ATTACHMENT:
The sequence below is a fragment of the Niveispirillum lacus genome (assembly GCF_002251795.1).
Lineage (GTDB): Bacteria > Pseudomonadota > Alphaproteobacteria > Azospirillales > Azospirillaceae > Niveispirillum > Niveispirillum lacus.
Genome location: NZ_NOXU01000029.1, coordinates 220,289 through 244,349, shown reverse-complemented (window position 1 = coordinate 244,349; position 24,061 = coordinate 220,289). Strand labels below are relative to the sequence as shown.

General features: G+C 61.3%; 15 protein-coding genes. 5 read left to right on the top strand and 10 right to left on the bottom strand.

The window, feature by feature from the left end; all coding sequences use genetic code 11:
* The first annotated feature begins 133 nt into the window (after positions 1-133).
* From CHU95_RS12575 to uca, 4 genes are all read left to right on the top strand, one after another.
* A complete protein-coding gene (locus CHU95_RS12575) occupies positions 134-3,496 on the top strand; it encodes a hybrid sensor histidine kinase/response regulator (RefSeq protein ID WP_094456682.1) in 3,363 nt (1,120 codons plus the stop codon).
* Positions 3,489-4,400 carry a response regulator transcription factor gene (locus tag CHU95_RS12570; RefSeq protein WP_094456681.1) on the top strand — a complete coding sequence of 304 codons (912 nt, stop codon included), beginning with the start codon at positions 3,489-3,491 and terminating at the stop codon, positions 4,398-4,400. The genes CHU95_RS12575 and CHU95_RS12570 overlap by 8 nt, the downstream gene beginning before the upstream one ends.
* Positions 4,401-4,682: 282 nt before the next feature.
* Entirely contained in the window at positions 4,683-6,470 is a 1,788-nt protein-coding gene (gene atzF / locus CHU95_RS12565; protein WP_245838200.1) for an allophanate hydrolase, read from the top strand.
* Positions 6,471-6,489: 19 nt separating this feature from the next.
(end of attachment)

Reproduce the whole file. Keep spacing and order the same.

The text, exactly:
The sequence below is a fragment of the Niveispirillum lacus genome (assembly GCF_002251795.1).
Lineage (GTDB): Bacteria > Pseudomonadota > Alphaproteobacteria > Azospirillales > Azospirillaceae > Niveispirillum > Niveispirillum lacus.
Genome location: NZ_NOXU01000029.1, coordinates 220,289 through 244,349, shown reverse-complemented (window position 1 = coordinate 244,349; position 24,061 = coordinate 220,289). Strand labels below are relative to the sequence as shown.

General features: G+C 61.3%; 15 protein-coding genes. 5 read left to right on the top strand and 10 right to left on the bottom strand.

The window, feature by feature from the left end; all coding sequences use genetic code 11:
* The first annotated feature begins 133 nt into the window (after positions 1-133).
* From CHU95_RS12575 to uca, 4 genes are all read left to right on the top strand, one after another.
* A complete protein-coding gene (locus CHU95_RS12575) occupies positions 134-3,496 on the top strand; it encodes a hybrid sensor histidine kinase/response regulator (RefSeq protein ID WP_094456682.1) in 3,363 nt (1,120 codons plus the stop codon).
* Positions 3,489-4,400 carry a response regulator transcription factor gene (locus tag CHU95_RS12570; RefSeq protein WP_094456681.1) on the top strand — a complete coding sequence of 304 codons (912 nt, stop codon included), beginning with the start codon at positions 3,489-3,491 and terminating at the stop codon, positions 4,398-4,400. The genes CHU95_RS12575 and CHU95_RS12570 overlap by 8 nt, the downstream gene beginning before the upstream one ends.
* Positions 4,401-4,682: 282 nt before the next feature.
* Entirely contained in the window at positions 4,683-6,470 is a 1,788-nt protein-coding gene (gene atzF / locus CHU95_RS12565; protein WP_245838200.1) for an allophanate hydrolase, read from the top strand.
* Positions 6,471-6,489: 19 nt separating this feature from the next.